Aside from his gas-guzzling Jeep and some heavy-duty construction equipment, Dan French’s carbon footprint is almost negligible.
“I think of it in terms of just the carbon footprint I’m creating, it’s probably a little bit lighter than some of the mini mansions around here,” he said.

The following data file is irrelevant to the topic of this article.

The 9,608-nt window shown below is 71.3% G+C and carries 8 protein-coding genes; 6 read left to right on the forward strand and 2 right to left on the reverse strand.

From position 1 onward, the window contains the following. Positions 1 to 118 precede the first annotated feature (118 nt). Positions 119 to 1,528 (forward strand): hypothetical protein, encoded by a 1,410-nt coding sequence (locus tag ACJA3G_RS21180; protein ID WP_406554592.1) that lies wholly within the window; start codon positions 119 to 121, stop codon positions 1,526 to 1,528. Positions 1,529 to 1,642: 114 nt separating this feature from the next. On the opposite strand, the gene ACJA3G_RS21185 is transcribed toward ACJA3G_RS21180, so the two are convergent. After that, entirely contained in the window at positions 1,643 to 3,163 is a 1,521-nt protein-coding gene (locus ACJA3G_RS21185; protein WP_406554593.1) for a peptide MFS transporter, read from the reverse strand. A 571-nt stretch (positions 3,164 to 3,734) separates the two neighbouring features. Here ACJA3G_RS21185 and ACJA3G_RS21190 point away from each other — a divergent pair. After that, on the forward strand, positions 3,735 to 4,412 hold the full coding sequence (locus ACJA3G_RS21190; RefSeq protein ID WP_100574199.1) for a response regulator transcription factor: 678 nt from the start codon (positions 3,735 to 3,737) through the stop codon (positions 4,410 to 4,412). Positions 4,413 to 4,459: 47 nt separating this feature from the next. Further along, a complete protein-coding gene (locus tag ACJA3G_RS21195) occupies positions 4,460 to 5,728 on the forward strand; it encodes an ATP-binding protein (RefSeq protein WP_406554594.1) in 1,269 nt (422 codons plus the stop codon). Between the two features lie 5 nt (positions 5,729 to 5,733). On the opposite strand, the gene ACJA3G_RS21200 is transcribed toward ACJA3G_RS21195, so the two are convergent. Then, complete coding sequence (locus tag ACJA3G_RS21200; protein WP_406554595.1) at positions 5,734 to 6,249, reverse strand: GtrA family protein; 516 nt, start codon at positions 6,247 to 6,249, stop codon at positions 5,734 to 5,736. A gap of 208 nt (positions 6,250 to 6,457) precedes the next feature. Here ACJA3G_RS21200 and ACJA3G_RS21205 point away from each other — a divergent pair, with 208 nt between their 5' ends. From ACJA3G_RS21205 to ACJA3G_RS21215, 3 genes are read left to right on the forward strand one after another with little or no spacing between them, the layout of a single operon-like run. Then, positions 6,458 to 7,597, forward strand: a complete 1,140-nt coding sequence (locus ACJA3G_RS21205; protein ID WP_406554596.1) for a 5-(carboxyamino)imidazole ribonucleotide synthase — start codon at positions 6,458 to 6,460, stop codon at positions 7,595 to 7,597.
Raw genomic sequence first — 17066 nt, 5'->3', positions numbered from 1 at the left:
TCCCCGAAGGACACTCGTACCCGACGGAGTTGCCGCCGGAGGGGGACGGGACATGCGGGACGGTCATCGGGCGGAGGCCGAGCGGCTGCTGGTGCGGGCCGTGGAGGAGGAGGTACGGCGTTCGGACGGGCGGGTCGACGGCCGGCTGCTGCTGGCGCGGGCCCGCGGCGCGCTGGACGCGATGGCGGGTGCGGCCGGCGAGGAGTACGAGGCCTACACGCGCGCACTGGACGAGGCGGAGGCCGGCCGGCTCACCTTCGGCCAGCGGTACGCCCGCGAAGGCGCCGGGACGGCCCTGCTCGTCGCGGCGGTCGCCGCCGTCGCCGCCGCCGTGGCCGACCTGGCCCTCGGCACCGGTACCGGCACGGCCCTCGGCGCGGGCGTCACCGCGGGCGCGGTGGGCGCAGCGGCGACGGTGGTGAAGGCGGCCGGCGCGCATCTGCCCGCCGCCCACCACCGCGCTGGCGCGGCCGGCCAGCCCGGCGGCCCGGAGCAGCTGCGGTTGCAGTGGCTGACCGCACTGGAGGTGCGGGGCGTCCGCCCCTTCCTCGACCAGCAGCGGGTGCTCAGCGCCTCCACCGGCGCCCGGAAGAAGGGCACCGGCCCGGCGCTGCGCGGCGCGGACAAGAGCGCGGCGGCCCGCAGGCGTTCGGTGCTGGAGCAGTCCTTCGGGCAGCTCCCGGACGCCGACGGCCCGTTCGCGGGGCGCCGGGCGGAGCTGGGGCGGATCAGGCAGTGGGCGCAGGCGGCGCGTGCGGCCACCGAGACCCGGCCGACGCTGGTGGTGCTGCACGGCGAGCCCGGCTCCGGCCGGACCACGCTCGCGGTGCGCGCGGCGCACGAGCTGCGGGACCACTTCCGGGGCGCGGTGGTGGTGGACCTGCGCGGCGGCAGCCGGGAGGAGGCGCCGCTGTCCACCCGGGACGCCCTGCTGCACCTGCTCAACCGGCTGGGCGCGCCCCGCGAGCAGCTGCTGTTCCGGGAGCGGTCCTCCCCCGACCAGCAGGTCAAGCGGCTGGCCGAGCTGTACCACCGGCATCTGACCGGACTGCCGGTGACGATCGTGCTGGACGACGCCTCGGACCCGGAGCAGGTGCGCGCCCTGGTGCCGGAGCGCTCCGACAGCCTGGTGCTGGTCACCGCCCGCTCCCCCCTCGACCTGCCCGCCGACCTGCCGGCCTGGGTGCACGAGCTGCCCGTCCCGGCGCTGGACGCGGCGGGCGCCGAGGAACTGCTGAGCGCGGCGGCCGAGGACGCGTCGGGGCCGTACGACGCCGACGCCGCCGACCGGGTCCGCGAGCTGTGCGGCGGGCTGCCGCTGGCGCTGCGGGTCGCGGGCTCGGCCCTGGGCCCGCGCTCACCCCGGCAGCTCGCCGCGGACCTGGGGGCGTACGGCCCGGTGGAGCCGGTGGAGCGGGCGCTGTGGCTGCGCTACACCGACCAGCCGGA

Aside from his gas-guzzling Jeep and some heavy-duty construction equipment, Dan French’s carbon footprint is almost negligible. “I think of it in terms of just the carbon footprint I’m creating, it’s probably a little bit lighter than some of the mini mansions around here,” he said. Since he received his building permit from the town in April 2006, French, with only the company of his cat, Earl Gray, has been building a virtually 100-percent clean energy home. It’s a challenge he relishes and feels is important to the town and the world. “Green energy is a popular term now,” he said. “You have to do what’s good for the town overall. I’m going to have a nice home, and, when I’m done, it’s going to be energy-efficient.” French has used raw material from the land to build his home. He chose cordwood construction with mortar, which is not only cost efficient, but holds in heat while allowing the house to breathe. His plans for the home include a metal roof, radiant flooring and a wood gasification system to supplement heating from his Rumford fireplace. “It should be an inexpensive house to run,” he said. French said he decided to leave his job at Sikorsky several years ago to pursue his dream, as well as end what he considered to be a cycle of making money and putting it back into the spinning wheel of consumerism. “Every time you earn a dollar it gets watered down,” he said. “You morph into what your paycheck will allow you to do.” French’s fiscal planning has allowed him to pay the high, up-front costs of purchasing solar panels and construction equipment. He said it is a personal choice, but anyone can make a change -- no matter how small it may be. “It doesn’t seem too expensive when you think of the unknown cost the utility companies might be charging in the future,” he said. “It doesn’t have to be all or nothing. You can incorporate it into your lifestyle.” Now that Woodstock has become one of 60 towns in the state to adopt a clean energy bill. The measure puts the town on track to use 20 percent clean energy by 2010, with the idea for residents to become more aware of their energy consumption. “It’s beginning to become a technology that, while expensive, is a good option,” French said. “It’s just a good way to get away from the fossil fuels.” And French, like the town, still has a long way to go before energy-efficient goals are met. He hopes to have the house complete by fall of next year. “I can’t wait till I’m inside reading a book without guilt,” he said. “That’s when I’ll know I’m done.” Reach Dustin Racioppi at 334-2497 or e-mail email@example.com. THE LIST A list of Eastern Connecticut municipalities committed to using 20-percent clean energy by 2010: Lebanon, New London, Old Lyme, Old Saybrook, Windham and Woodstock. To see the complete list of Connecticut communities, visit www.smartpower.org.